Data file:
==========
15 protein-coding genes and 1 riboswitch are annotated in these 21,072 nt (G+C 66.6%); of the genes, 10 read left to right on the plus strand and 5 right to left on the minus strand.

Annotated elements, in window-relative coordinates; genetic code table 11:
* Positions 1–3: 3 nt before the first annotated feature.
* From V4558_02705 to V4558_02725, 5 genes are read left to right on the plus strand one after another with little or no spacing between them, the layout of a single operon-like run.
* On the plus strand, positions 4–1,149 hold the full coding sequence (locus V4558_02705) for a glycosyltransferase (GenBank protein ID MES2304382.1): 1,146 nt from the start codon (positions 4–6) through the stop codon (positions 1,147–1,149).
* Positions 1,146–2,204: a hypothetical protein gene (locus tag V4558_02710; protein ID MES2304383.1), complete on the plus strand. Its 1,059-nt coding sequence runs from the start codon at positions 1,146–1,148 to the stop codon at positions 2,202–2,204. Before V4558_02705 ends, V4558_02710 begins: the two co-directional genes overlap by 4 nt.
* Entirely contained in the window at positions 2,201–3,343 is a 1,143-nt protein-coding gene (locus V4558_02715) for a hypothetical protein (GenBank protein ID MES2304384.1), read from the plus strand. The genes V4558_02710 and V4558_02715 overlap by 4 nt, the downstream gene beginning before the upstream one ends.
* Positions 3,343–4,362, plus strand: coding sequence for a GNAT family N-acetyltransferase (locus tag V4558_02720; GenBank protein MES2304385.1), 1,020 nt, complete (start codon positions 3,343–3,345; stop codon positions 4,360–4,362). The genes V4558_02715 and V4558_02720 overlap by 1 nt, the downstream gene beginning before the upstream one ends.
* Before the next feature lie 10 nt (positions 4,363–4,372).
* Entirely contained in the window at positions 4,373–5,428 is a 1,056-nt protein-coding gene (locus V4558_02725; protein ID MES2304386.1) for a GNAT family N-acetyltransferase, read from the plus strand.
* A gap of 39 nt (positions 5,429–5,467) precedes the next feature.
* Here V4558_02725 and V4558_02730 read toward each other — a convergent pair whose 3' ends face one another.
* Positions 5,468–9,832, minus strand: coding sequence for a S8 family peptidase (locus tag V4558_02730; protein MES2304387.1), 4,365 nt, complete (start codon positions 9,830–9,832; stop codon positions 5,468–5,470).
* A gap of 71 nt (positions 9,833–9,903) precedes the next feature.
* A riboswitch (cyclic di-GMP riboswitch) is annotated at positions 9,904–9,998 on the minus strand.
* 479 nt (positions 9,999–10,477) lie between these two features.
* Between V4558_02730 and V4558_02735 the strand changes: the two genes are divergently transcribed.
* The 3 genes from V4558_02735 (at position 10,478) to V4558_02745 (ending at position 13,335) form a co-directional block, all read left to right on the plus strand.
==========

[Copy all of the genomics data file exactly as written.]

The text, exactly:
15 protein-coding genes and 1 riboswitch are annotated in these 21,072 nt (G+C 66.6%); of the genes, 10 read left to right on the plus strand and 5 right to left on the minus strand.

Annotated elements, in window-relative coordinates; genetic code table 11:
* Positions 1–3: 3 nt before the first annotated feature.
* From V4558_02705 to V4558_02725, 5 genes are read left to right on the plus strand one after another with little or no spacing between them, the layout of a single operon-like run.
* On the plus strand, positions 4–1,149 hold the full coding sequence (locus V4558_02705) for a glycosyltransferase (GenBank protein ID MES2304382.1): 1,146 nt from the start codon (positions 4–6) through the stop codon (positions 1,147–1,149).
* Positions 1,146–2,204: a hypothetical protein gene (locus tag V4558_02710; protein ID MES2304383.1), complete on the plus strand. Its 1,059-nt coding sequence runs from the start codon at positions 1,146–1,148 to the stop codon at positions 2,202–2,204. Before V4558_02705 ends, V4558_02710 begins: the two co-directional genes overlap by 4 nt.
* Entirely contained in the window at positions 2,201–3,343 is a 1,143-nt protein-coding gene (locus V4558_02715) for a hypothetical protein (GenBank protein ID MES2304384.1), read from the plus strand. The genes V4558_02710 and V4558_02715 overlap by 4 nt, the downstream gene beginning before the upstream one ends.
* Positions 3,343–4,362, plus strand: coding sequence for a GNAT family N-acetyltransferase (locus tag V4558_02720; GenBank protein MES2304385.1), 1,020 nt, complete (start codon positions 3,343–3,345; stop codon positions 4,360–4,362). The genes V4558_02715 and V4558_02720 overlap by 1 nt, the downstream gene beginning before the upstream one ends.
* Before the next feature lie 10 nt (positions 4,363–4,372).
* Entirely contained in the window at positions 4,373–5,428 is a 1,056-nt protein-coding gene (locus V4558_02725; protein ID MES2304386.1) for a GNAT family N-acetyltransferase, read from the plus strand.
* A gap of 39 nt (positions 5,429–5,467) precedes the next feature.
* Here V4558_02725 and V4558_02730 read toward each other — a convergent pair whose 3' ends face one another.
* Positions 5,468–9,832, minus strand: coding sequence for a S8 family peptidase (locus tag V4558_02730; protein MES2304387.1), 4,365 nt, complete (start codon positions 9,830–9,832; stop codon positions 5,468–5,470).
* A gap of 71 nt (positions 9,833–9,903) precedes the next feature.
* A riboswitch (cyclic di-GMP riboswitch) is annotated at positions 9,904–9,998 on the minus strand.
* 479 nt (positions 9,999–10,477) lie between these two features.
* Between V4558_02730 and V4558_02735 the strand changes: the two genes are divergently transcribed.
* The 3 genes from V4558_02735 (at position 10,478) to V4558_02745 (ending at position 13,335) form a co-directional block, all read left to right on the plus strand.